Re: Dissecting the Aquatic Ape: Bipedalism

1 Aug 1996 14:27:11 GMT

Stephen Barnard ( wrote:
: HARRY R. ERWIN wrote:

: > My understanding is that hominid evolution was quite rapid as the
: > evolution of species go. However, I was unaware that the rapidity of that
: > change was a possible argument for it being behavorially caused. My
: > understanding of chimpanzees is that they have the rudiments of a culture
: > and that the culture can change from group to group. If our distant
: > ancestors had cultures too, isn't trying to predict the behavorial basis
: > of their speciation very, very, problematic?
: >
: > If, however, we assume that hominid evolution occured as the result of some
: > learned behavior, then that event should probably be something that was
: > discovered accidentally and perpetuated through imiation and teaching. It
: > would have to become a part of the new culture. To me, the question of
: > bipedalism is a question of what changes in protohominid culture caused
: > bipedalism (and other structural changes that occured near this time) to
: > be a successful survival strategy.
: >

You got the attribution wrong.

: There is a well known idea in evolutionary theory called the Baldwin
: Effect. The basic idea is that the ability to learn can dramatically
: speed up evolution -- not only the evolution of learning, but also the
: evolution of other characteristics, including morphological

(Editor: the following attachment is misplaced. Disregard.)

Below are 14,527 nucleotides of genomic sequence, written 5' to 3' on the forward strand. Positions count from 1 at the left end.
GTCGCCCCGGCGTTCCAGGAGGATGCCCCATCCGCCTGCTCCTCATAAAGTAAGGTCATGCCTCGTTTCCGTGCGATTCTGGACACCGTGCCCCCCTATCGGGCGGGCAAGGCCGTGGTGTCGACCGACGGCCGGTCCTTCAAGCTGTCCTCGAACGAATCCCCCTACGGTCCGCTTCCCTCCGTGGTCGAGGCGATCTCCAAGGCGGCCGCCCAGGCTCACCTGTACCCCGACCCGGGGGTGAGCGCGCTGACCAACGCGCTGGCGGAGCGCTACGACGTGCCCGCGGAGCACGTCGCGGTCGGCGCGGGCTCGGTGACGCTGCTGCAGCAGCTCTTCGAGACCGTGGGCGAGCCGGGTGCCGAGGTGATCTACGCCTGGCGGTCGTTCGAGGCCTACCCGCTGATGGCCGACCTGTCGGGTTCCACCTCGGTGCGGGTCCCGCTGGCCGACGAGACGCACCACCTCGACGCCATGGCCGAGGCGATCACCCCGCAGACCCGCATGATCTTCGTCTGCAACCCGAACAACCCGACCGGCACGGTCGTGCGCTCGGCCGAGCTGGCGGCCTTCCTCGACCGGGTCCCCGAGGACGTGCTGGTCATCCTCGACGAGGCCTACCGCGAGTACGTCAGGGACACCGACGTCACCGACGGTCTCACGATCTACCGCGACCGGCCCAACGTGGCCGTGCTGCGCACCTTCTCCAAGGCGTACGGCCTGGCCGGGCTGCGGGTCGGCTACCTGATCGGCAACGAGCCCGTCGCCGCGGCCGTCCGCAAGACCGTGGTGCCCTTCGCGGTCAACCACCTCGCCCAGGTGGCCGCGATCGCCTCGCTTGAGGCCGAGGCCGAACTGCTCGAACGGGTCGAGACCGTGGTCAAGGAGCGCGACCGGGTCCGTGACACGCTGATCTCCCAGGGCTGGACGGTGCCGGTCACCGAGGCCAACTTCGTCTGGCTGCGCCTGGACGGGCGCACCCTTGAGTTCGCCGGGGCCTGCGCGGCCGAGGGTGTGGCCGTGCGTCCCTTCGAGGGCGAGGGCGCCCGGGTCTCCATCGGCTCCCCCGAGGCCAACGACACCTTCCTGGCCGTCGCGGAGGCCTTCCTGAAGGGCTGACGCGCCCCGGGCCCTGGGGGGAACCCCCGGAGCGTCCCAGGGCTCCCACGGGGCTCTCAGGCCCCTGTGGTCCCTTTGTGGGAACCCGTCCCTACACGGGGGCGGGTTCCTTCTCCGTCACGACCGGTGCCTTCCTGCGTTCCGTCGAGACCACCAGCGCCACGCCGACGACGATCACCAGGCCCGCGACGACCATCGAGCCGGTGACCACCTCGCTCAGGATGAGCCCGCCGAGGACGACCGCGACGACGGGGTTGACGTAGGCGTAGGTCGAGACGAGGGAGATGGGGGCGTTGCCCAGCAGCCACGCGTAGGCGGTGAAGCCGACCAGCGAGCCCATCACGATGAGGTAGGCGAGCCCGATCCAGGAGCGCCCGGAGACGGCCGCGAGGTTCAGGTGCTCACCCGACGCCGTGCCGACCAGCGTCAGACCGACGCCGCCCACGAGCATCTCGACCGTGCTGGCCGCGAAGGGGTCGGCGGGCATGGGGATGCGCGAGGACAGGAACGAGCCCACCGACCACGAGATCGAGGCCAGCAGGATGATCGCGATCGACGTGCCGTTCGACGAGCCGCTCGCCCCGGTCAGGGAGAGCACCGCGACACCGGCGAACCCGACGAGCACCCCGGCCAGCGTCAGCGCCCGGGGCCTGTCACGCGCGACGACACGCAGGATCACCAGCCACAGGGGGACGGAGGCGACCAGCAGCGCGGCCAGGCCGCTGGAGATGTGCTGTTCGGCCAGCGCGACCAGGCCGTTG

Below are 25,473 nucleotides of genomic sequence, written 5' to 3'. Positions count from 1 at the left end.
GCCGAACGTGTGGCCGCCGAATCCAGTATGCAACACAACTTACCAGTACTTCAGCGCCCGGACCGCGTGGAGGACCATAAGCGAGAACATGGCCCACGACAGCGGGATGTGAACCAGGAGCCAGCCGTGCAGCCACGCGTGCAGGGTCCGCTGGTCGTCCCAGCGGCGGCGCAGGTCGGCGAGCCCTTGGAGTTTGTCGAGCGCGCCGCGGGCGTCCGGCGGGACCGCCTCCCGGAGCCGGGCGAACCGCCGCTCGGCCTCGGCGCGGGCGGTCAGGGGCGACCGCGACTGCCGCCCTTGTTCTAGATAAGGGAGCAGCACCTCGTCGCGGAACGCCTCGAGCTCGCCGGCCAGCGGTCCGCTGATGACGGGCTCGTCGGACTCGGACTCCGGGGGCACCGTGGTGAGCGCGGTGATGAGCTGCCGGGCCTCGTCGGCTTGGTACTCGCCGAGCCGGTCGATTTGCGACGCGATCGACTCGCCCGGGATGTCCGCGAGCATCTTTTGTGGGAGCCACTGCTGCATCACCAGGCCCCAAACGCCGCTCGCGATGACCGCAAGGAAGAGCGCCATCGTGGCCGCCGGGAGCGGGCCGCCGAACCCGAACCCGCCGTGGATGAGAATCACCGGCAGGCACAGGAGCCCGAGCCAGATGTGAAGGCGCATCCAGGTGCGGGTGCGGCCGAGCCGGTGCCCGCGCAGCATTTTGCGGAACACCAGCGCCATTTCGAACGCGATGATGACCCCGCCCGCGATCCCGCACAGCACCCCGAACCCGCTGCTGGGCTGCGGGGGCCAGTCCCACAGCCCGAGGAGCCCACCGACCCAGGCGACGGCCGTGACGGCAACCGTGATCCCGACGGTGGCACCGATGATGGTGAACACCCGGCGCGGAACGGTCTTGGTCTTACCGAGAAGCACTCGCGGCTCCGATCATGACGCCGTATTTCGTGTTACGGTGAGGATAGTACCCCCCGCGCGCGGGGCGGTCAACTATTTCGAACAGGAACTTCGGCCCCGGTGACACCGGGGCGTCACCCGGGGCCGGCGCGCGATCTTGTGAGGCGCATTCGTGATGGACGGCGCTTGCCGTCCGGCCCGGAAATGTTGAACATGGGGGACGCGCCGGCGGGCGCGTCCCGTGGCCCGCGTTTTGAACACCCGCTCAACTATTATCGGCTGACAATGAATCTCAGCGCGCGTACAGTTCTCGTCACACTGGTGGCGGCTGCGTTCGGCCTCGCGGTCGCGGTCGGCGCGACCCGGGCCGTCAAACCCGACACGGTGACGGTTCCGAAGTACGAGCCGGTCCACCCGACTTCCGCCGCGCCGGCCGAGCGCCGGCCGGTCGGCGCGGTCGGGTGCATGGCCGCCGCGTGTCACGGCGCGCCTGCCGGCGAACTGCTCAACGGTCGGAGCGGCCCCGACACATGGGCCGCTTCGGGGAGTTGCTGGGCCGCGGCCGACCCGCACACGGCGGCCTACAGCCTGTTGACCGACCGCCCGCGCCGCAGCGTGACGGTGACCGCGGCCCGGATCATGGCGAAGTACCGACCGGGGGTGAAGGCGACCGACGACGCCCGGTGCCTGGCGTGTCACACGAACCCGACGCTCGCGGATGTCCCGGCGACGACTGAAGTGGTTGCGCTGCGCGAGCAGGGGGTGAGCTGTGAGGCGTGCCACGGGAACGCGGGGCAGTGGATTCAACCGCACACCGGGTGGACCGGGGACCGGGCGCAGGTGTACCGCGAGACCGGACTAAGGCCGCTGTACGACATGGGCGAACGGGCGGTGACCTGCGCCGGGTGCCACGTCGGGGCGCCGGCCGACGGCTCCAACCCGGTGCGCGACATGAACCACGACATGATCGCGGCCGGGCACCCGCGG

: characteristics.

See WGS Hines and DT Bishop, "On Learning and the Evolutionarily Stable
Strategy," J. Appl. Prob. 20:689-695, 1983, and H Erwin, "The Dynamics of
Peer Polities," ch. 3 in SE van der Leeuw, ed., Time, Process, and
Structured Transformation, Routledge, One World Archaeology Series, 1996
(originally presented at the Cambridge Conference on Dynamic Modelling and
Human Systems, December 10-13, 1990). Hines and Bishop show that adding
learning results in the ESS being perturbed. I show (in the context of
social dynamics) that it can even become chaotic. A speed-up, though, is
not necessarily the case.

: Perhaps the presumably "hyper" learning ability of protohumans can
: explain the very rapid evolution of hominids due to the Baldwin
: Effect.

: Steve Barnard

Harry Erwin, Internet:, Web Page:
49 year old PhD student in computational neuroscience ("how bats do it" 8)
and lecturer for CS 211 (data structures and advanced C++)